How more empathy can improve our f*cked up world

I haven’t blogged in a bit, and it’s sad that this is the type of post that I felt compelled to write. Regardless, I have something to get off my chest.

I want to talk about how fucked up our world is right now.

Terrorist attacks. Racist shootings. Mass shootings. Campus rapes. And so many other horrible things are going on this minute.

Discrimination, disagreement, dissent, and disharmony is all around us. There’s so much angst everywhere. The tension is palpable.

While it can’t be boiled down to a single factor, I think a lot of the hatred in our world stems from a lack of empathy.

A prime cause of terrorism is the fact that some people so radically believe in their religion that any other faith or way of life is unacceptable. So attacks are planned and executed. Then bombs are dropped to retaliate against terrorists organizations, and civilian casualties happen (oh well!). Then the terrorist reciprocate, and a vicious cycle starts and continues.

Racist people don’t understand what others go through day in, day out, simply for having different colored skin, and they don’t care. That person of a different ethnicity can be super educated, extremely friendly, and very helpful, but the racist person doesn’t give a shit.

The NRA can’t fathom how the families of victims of mass shootings feel and won’t do a damn thing about it. And the people who execute these mass shootings do it from a place of hatred for another way of life that’s different from their own.

While alcohol many times muddies the true story of campus sexual assault, there is a fundamental absence of empathy in many of the parties involved. Drunk students take advantage of other drunk students with little regard of how the victim may feel or the consequences of their actions. The victim may accuse someone of rape even though the story is unclear, not thinking about how a simple accusation can significantly alter that person’s life for the worse. And the parents of the accused or accuser many times don’t understand (or care to understand) what the other family is going through. I have a 14-month old daughter and I am terrified to send her to college 17 years from now. If I had a son, I’d still be extremely nervous about what can potentially happen on campus.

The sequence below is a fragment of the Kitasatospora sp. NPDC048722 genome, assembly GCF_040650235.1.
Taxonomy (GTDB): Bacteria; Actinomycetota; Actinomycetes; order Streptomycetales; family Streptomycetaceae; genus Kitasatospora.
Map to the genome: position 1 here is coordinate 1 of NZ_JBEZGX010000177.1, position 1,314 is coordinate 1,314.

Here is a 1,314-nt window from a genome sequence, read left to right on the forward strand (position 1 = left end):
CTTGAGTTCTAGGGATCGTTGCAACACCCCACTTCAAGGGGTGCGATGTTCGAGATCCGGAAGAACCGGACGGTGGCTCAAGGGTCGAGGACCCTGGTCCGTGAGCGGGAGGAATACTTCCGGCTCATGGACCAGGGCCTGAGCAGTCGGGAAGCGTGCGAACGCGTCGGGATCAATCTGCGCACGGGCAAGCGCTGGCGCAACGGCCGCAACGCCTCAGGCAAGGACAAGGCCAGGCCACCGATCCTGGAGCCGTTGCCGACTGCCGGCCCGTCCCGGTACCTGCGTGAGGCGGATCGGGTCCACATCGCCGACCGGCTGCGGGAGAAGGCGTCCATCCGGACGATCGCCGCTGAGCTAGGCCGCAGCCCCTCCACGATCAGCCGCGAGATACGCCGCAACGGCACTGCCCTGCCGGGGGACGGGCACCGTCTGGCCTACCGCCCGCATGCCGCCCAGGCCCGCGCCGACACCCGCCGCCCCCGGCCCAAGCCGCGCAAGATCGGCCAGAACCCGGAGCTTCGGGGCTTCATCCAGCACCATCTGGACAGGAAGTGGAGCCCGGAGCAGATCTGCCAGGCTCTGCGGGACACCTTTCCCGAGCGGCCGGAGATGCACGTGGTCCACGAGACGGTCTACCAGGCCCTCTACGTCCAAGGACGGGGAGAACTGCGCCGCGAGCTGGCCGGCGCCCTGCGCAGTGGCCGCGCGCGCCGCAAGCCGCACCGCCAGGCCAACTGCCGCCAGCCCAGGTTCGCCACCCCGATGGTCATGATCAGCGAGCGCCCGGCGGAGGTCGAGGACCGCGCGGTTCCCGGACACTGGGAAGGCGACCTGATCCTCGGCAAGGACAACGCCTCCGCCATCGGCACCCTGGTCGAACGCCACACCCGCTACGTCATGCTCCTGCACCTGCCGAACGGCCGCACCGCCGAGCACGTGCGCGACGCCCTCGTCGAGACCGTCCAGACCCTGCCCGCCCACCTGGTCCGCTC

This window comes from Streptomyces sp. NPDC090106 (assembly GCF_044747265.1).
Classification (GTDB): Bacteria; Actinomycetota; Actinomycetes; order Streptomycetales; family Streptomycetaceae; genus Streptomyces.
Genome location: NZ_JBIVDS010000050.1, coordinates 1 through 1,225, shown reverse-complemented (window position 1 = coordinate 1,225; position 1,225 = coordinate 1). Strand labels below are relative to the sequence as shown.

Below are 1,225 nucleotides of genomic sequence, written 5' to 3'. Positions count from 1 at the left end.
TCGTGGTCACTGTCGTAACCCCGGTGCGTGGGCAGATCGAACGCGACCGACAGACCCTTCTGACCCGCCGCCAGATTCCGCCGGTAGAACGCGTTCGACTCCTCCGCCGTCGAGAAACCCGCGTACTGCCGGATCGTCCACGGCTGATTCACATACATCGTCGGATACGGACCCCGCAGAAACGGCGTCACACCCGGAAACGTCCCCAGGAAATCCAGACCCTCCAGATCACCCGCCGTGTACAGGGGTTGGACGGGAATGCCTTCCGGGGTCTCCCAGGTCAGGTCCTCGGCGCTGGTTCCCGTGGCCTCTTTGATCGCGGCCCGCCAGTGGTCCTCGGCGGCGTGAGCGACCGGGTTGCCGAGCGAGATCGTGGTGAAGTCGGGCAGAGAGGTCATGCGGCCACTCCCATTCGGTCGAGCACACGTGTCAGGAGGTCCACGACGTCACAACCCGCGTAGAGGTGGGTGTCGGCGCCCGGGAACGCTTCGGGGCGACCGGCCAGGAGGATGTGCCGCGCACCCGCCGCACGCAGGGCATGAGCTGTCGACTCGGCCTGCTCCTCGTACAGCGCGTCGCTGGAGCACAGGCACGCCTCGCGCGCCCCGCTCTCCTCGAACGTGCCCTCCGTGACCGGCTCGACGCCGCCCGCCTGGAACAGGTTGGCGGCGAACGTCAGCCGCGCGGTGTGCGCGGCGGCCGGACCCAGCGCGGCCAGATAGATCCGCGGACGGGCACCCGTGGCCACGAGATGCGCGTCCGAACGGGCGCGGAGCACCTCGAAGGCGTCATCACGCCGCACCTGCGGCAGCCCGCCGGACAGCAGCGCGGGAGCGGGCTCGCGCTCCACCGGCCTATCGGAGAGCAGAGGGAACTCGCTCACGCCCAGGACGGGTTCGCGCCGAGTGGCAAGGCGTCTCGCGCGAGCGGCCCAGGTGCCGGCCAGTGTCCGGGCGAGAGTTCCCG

Truthfully, I don’t know if any protest we take part in, petition that we sign, or letter to our senator that we write will change anything.

I don’t think our government is capable of making things right.

But I think we can do our part everyday to better this world by being more empathetic.

It can be simple as putting yourself in someone else’s shoes when you’re in an argument to help see the other side of things.

Or you can be a little nicer to that person who isn’t like you.

And even when a terrorist or mass murderer performs a horrific act of violence, understanding why they did so and attempting to address the underlying problem, instead of simply calling for vengeance, can help avoid future catastrophes.

I believe that empathy is one of the most important characteristics that someone can have, and it is something can that be learned.

And I believe that if more people were more empathetic of others’ situations, we can avoid a lot of the conflict that is occurring today.

And I believe that we can all do our part to make the world a more empathetic place right now, tomorrow, next week, next month, next year, and for the rest of our lives.

Sorry for the rant.

This post was originally published on mikewchan.com.

Written by

Dad and husband! Growing @meter_io and @utu_trust. #crypto, #startup, ex-marketer @capitals, power napper

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